Douglas Stuart’s first novel — a brilliant, heart-rending work that has been shortlisted for both the National Book Award in fiction and the Booker Prize — is set in decaying, working-class neighborhoods around Glasgow of the Thatcher era. This is an arena of closed coal pits and industrial plants, of unemployment, idleness and alcoholism. In the midst of it is Shuggie, a gentle, sensitive boy, the son of a callous, flashy taxi driver for whom Shuggie’s mother, Agnes, left her steady, indulgent first husband. A melodramatic, self-destructive alcoholic, Agnes is, nonetheless, adored by Shuggie, whose days revolve around her problem — placating her, attempting bootlessly to keep her from drink and creating a ruckus. Stuart’s genius at evoking place, predicament and intense emotional states, is wonderfully served by the narrator, Angus King, a Scotsman himself. His moderate (which is to say, intelligible) Glaswegian accent brings further authenticity to the town’s argot: dreich, stour, boak — words that reek of wretchedness. Based in the author’s life, the novel, for all its grimness and woe, is the most accomplished, moving book I have listened to — or read — all year. (Dreamscape, Unabridged, 17 ½ hours)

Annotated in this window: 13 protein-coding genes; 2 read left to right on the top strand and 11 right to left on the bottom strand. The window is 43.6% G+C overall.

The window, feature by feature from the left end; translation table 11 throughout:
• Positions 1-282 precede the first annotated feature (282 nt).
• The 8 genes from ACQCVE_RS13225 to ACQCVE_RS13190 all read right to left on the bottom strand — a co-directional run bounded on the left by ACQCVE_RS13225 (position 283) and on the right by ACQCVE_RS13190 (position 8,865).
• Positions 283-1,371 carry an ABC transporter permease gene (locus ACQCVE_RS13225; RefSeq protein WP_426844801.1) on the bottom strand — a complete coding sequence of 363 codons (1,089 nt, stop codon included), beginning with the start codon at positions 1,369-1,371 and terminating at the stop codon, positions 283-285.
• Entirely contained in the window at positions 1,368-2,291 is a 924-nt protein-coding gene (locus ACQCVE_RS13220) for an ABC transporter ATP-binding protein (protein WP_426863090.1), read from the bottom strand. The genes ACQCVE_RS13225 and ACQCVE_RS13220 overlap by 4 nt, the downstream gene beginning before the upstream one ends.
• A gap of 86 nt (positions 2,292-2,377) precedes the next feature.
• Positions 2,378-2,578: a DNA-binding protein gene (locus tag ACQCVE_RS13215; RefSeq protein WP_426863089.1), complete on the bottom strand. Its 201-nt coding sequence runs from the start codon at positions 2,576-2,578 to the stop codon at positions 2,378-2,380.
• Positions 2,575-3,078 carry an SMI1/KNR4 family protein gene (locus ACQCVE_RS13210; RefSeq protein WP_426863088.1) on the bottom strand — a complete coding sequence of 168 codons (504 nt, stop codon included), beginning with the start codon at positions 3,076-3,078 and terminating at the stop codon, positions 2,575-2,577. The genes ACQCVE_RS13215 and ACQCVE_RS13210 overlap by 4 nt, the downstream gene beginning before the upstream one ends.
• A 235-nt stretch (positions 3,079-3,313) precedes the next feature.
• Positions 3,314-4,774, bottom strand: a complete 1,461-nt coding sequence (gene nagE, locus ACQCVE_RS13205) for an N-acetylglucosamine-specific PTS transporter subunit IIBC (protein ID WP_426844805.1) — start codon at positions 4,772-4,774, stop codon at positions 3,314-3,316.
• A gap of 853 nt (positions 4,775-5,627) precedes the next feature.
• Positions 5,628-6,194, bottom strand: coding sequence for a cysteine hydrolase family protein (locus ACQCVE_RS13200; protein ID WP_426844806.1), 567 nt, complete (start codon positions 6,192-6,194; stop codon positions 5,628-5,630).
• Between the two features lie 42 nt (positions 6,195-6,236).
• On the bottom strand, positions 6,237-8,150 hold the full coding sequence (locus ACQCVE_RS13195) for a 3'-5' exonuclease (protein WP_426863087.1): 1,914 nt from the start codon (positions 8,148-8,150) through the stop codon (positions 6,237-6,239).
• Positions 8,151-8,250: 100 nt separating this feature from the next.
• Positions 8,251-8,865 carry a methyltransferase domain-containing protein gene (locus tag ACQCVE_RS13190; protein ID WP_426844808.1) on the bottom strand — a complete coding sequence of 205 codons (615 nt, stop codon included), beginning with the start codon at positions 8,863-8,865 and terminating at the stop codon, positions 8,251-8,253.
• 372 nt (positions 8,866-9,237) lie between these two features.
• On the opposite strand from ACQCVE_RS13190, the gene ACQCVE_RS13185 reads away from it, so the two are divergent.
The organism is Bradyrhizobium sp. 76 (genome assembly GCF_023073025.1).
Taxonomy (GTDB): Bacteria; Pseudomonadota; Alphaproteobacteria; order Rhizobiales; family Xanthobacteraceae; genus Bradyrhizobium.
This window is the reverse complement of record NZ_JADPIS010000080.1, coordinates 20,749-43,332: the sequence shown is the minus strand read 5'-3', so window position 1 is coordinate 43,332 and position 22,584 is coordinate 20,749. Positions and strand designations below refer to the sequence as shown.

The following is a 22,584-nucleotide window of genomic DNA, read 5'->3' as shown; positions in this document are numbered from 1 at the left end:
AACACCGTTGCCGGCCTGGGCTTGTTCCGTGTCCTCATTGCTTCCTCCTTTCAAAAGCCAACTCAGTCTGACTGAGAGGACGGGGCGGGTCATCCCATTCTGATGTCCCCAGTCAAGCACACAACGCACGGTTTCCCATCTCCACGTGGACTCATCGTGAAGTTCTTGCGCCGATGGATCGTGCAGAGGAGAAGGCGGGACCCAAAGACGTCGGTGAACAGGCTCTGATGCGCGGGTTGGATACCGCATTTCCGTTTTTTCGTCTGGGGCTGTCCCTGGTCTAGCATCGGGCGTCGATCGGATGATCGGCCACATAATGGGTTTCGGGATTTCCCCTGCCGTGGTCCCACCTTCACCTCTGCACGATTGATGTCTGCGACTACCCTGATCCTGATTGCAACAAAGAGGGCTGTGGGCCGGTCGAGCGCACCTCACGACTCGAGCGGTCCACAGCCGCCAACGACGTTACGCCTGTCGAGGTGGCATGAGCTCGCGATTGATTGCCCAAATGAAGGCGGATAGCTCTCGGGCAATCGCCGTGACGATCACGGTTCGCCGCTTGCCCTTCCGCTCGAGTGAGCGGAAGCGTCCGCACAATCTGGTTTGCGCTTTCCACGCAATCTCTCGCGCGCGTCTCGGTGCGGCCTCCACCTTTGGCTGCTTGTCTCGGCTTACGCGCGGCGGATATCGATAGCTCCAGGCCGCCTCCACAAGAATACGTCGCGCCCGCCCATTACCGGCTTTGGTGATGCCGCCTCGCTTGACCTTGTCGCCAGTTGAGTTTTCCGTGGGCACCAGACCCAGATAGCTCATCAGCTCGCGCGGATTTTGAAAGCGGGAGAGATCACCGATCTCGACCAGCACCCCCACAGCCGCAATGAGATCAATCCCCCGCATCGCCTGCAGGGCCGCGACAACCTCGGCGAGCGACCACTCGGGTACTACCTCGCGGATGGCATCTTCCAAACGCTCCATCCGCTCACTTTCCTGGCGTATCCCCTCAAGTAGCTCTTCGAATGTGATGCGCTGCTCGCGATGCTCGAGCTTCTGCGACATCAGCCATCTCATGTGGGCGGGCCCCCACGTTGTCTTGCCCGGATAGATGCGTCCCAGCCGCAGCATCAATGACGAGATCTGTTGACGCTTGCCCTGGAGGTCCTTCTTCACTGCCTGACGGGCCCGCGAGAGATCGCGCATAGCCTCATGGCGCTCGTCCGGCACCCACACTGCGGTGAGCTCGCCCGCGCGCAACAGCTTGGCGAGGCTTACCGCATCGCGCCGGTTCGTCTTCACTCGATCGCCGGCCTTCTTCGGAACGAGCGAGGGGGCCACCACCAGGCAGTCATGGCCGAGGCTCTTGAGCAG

'His Only Wife'
Set in Ghana, Peace Adzo Medie’s deeply felt debut novel is the story of Afi Tekple, who is shoved into an arranged marriage to Eli. Behind the match is Eli’s wealthy mother, universally known as Aunty. A hard-nosed manipulator, Aunty is determined to separate her son from the hated Liberian woman with whom he has been living for years. Eli provides Afi with a flat in Accra where, dismayingly, she discovers she will live alone, her husband showing up only sporadically. Still, Afi eventually falls in love with her husband, agonizingly so. Despite promising to leave the other woman, Eli temporizes endlessly. The situation is humiliating, but Afi finds no support in her own family. This is only to touch on the events and characters in this powerful story. Soneela Nankani, a talented voice actor of East Indian and West African heritage, narrates the book, her performance perfectly conveying Afi’s bafflement, hurt, anger and growing resolve to untangle herself from other people’s machinations. (Workman Audio, Unabridged, 9 hours)
Katherine A. Powers reviews audiobooks every month for The Washington Post.